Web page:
diid.test: A Test for a Bernoulli Scheme (IID Sequence)

Description Usage Arguments Details Value Note Author(s) References See Also Examples


Tests whether or not a data series constitutes a Bernoulli scheme, that is, an independent and identically distributed (IID) sequence of symbols, by inferring the sequence of IID U(0,1) random noise that might have generated it.


diid.test(x, type = c("lb", "ks"), method = "holm", lag = 20, ...)



the data series as a vector.


the procedures to use to test whether or not the noise series is independently and identically distributed on the unit interval. See ‘Details’.


the correction method to be used for adjusting the p-values. It is identical to the method argument of the p.adjust function, which is called to adjust the p-values.


the number of lags to use when applying the Ljung-Box (portmanteau) test (lb.test).


parameters to pass on to functions that can be subsequently called.


This function tests if a symbolic sequence is a Bernoulli scheme, that is, independently and identically distributed (IID). It does this by reverse- engineering the sequence to obtain a sample of the kind of output from a pseudo- random number generator that would have produced the observed sequence if it had been generated by simulating an IID sequence. The sample output is then tested to see if it is an independent and identically distributed siequence of uniform numbers in the range 0-1. this involves the application of at least two tests, one for independence and another for uniformity over the unit interval. One concludes that the sequence is IID if the sample output passes the tests (that is, all null hypotheses are accepted) and not IID otherwise.

The test is set up as follows:

H0: the sequence is IID
H1: the sequence is not IID

To simplify the use of the test, correction for multiple testing is carried out, which yields a single adjusted p- value. If this p-value is less than the significance level established for the test procedure, the null hypothesis of Markovianness is rejected. Otherwise, the null hypothesis should be accepted.

To correctly apply the test, use the type argument to specify at least one test of independence and one test of uniformity from the options displayed in the following table.

Category Function Test
Uniformity ks.unif.test Kolmogorov-Smirnov test for uniform$(0,1)$ data
chisq.unif.test Pearson's chi-squared test for discrete uniform data,
Independence lb.test Ljung-Box $Q$ test for uncorrelated data
diffsign.test signed difference test of independence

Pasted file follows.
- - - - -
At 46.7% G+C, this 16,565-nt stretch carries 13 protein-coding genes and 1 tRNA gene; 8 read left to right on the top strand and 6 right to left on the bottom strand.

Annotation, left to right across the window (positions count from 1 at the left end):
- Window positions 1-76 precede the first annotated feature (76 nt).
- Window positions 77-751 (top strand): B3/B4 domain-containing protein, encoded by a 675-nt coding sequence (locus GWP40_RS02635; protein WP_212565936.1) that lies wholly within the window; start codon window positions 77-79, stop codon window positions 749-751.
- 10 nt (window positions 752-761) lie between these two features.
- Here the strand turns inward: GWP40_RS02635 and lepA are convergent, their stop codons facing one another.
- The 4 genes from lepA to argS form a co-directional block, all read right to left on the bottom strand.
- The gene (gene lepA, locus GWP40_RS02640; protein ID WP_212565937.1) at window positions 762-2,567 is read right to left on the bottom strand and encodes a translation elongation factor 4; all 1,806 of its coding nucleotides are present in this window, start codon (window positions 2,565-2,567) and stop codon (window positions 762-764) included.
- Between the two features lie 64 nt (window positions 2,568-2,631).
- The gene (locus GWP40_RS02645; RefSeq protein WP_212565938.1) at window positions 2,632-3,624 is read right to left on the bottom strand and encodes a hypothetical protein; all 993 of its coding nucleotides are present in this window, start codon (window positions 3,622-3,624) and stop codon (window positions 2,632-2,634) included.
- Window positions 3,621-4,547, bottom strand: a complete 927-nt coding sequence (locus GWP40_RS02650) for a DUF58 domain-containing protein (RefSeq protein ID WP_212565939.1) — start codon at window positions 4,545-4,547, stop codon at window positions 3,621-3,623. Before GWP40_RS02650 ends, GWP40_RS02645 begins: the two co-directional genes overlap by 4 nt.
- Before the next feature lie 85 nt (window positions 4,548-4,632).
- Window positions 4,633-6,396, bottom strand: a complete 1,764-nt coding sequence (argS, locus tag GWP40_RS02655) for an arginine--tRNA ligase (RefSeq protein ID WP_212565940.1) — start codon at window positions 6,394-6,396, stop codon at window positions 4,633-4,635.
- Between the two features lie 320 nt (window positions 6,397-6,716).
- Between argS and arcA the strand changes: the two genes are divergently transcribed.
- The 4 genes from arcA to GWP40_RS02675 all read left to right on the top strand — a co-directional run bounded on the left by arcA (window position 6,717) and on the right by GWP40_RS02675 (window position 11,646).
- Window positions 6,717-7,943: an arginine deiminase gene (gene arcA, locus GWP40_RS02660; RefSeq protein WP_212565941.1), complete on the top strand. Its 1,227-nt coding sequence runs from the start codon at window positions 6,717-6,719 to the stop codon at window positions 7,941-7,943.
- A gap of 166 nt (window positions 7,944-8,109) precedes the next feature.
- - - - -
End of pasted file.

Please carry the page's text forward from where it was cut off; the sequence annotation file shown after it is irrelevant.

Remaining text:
turningpoint.test turning point test of independence
rank.test rank test of independence

If type is not specified, lb.test and ks.unif.test are used by default.

As this procedure performs multiple tests in order to assess if the sequence is IID, it is necessary to adjust the p-values for multiple testing. By default, the Holm-Bonferroni method (holm) is used to correct for multiple testing, but this can be overridden via the method argument. The adjusted p-values are displayed when the result of the test is printed.

The smallest adjusted p-value constitutes the overall p-value for the test. If this p-value is less than the significance level fixed for the test procedure, the null hypothesis of the sequence beingIID is rejected. Otherwise, the null hypothesis should be accepted.


A list with class "multiplehtest" containing the following components:


the character string “Composite test for a Bernoulli process”.


the values of the test statistic for all the tests.


parameters for all the tests. Exactly one parameter is recorded for each test, for example, df for lb.test. Any additional parameters are not saved, for example, the a and b parameters of chisq.unif.test.


p-values of all the tests.


a vector of character strings indicating what type of tests were performed.


the adjusted p-values.


a character string giving the name of the data.


indicates which correction method was used to adjust the p-values for multiple testing.


the transition matrix estimated to fit a first-order Markov chain to the data and used to generate the infered random disturbance



Sometimes, a warning message advising that ties should not be present for the Kolmogorov-Smirnov test can arise when analysing long sequences. If you do receive this warning, it means that the results of the Kolmogorov-Smirnov test (ks.unif.test) should not be trusted. In this case, Pearson's chi-squared test (chisq.unif.test) should be used instead of the Kolmogorov-Smirnov test.


Andrew Hart and Servet Mart<ed>nez


Although This test procedure is unpublished, it is derived by making appropriate modifications to the test for first-order Markovianness described in the following two references.

Hart, A.G. and Mart<ed>nez, S. (2011) Statistical testing of Chargaff's second parity rule in bacterial genome sequences. Stoch. Models 27(2), 1–46.

Hart, A.G. and Mart<ed>nez, S. (2014) Markovianness and Conditional Independence in Annotated Bacterial DNA. Stat. Appl. Genet. Mol. Biol. 13(6), 693-716. arXiv:1311.4411 [q-bio.QM].

See Also

markov.test, ks.unif.test, chisq.unif.test, diffsign.test, turningpoint.test, rank.test, lb.test


#Generate an IID uniform DNA sequence
seq <- simulateMarkovChain(5000, matrix(0.25, 4, 4), states=c("a","c","g","t"))

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